Cheers,

Old European

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Post by Dean Hoffman » Thu Mar 17, 2005 9:54 am

I think a good exercise for a VT owner who is curious about this would be to test a portfolio of say 25 markets over the following periods.

1975-1985 then 1985-1995 and then 1995-2005

Obviously try to choose markets that traded during all periods for an apples-to apples comparison. Compare the various performance ratios and see it there is any noticeable difference in decades (Or five year increments etc.)

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Post by kianti » Thu Mar 17, 2005 11:51 am

Have hedge funds eroded
market opportunities?
- JP Morgan
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JAM
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Post by JAM » Thu Mar 17, 2005 4:43 pm

Kianti, thanks for a good read, but I'm going to suggest that it might not be a good idea to post a proprietary research piece up on a public forum such as this without JP Morgan's permission, given the copyright.

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Post by verec » Thu Mar 17, 2005 5:36 pm

JAM wrote:[...] but I suggest that it might not be a good idea to post a proprietary research piece up on a public forum such as this without JP Morgan's permission, given the copyright.
As someone working for one of JPM competitors, I can attest that such "research papers" are meant to be read by the broadest possible audience, and are freely available on the premises, to anyone caring to grab a copy.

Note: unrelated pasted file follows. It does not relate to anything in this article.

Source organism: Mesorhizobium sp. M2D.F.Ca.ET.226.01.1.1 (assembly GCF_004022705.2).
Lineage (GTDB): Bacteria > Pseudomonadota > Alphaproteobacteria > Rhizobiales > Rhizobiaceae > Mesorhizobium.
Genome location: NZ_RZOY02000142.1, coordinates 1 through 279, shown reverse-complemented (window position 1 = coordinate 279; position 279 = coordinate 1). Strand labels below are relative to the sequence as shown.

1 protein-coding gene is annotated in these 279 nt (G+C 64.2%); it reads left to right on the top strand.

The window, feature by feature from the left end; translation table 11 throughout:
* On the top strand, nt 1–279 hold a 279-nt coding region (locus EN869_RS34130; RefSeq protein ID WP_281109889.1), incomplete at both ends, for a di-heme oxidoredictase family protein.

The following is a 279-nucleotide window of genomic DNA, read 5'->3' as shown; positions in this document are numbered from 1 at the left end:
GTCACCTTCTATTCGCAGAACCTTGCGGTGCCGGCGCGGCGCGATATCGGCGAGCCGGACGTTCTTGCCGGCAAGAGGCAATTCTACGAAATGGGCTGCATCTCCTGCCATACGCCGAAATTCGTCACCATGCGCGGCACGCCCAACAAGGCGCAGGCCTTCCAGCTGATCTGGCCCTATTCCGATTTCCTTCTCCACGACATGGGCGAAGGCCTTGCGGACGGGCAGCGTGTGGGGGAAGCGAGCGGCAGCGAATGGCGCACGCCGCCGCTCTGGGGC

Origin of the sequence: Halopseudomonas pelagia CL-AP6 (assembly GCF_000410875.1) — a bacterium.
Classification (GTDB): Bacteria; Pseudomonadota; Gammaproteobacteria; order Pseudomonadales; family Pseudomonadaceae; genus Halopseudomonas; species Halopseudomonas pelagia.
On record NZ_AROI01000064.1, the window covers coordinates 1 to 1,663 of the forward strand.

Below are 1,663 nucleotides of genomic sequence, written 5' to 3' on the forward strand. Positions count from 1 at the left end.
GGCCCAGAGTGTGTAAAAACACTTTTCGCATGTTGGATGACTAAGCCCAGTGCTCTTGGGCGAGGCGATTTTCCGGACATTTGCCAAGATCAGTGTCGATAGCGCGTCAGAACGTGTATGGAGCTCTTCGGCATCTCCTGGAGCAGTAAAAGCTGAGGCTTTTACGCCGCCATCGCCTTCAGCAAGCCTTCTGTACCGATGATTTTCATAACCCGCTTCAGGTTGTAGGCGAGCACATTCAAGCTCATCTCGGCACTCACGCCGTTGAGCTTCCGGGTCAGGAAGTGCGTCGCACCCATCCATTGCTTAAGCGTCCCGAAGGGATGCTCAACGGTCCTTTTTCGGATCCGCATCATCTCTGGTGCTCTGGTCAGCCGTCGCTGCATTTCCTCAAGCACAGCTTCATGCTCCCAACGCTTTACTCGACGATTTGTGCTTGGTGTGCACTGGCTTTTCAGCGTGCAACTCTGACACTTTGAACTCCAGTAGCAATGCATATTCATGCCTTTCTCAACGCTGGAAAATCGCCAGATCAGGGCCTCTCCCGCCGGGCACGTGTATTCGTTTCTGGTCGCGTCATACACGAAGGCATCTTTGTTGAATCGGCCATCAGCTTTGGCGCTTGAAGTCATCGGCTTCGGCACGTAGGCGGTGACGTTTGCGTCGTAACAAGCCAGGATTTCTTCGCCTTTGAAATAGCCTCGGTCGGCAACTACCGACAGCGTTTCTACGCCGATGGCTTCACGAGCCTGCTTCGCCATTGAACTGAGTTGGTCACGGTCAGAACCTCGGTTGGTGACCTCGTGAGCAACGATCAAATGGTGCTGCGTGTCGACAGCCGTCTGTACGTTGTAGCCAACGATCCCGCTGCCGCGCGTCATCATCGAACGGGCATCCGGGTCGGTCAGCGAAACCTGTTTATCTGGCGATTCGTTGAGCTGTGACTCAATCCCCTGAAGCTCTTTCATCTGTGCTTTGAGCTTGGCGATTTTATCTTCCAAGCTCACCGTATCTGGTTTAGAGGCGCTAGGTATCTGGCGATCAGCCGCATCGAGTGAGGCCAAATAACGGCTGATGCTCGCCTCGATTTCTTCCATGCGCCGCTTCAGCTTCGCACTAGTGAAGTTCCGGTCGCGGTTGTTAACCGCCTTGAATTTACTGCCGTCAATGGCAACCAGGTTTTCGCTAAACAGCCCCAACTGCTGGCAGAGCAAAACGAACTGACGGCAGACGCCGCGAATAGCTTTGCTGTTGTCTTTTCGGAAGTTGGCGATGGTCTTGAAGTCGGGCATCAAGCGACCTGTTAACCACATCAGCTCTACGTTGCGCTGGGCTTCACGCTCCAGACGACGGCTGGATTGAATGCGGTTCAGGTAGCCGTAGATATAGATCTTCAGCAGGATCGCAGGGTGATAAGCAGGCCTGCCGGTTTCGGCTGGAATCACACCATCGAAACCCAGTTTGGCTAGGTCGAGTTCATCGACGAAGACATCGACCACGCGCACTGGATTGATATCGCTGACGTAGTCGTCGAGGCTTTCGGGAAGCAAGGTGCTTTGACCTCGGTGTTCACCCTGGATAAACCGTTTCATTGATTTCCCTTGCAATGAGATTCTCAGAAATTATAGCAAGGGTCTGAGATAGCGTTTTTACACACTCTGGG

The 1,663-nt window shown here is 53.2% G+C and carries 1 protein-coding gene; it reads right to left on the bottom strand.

It is, indeed, the best interest of most investement banks, to promote their "unique" research in order to attract "savy investors".

fkienast
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Post by fkienast » Thu Mar 17, 2005 7:02 pm

Maybe corn would be more likely than most commodities to still trend due to position limits? Position limit I think is 5 million bushels which would only be about $10 million. Maybe too small for hedge funds.

I did find that the grains seem to trend the best of any commodities, which is why I am concentrating on them. As per the report, I do indeed notice that it is difficult to design a decent trend-following system using stock indexes. In fact, when I first started testing systems, I only had access to stock data (from Yahoo). So I set up a moving average crossover system, trying values between 2 and 100 days for the two moving averages, and ran it against indexes such as the Dow Jones and Nasdaq indexes. I found that most of the profitable values had the short-term moving average with a bigger number than the long-term moving average. In other words, one would need to go long when the short-term moving average was <i>below</i> the long-term moving average! Even so, profits were neither robust nor consistent. One thing I did find with the stock market that was profitable in testing was to fade opening gaps of volatile stocks (such as technology issues). If a gap was of the "right" size (neither too small nor too large), fading the gap and then closing the position at the end of the day was profitable. This however did not work very well with the indexes (even QQQQ). I imagine more institutional trading (as opposed to simply buying by mutual funds) is done with indexes than with individual stocks. Individual stocks may not be liquid enough for institutional investors, therefore profit opportunities could still remain for smaller individual players.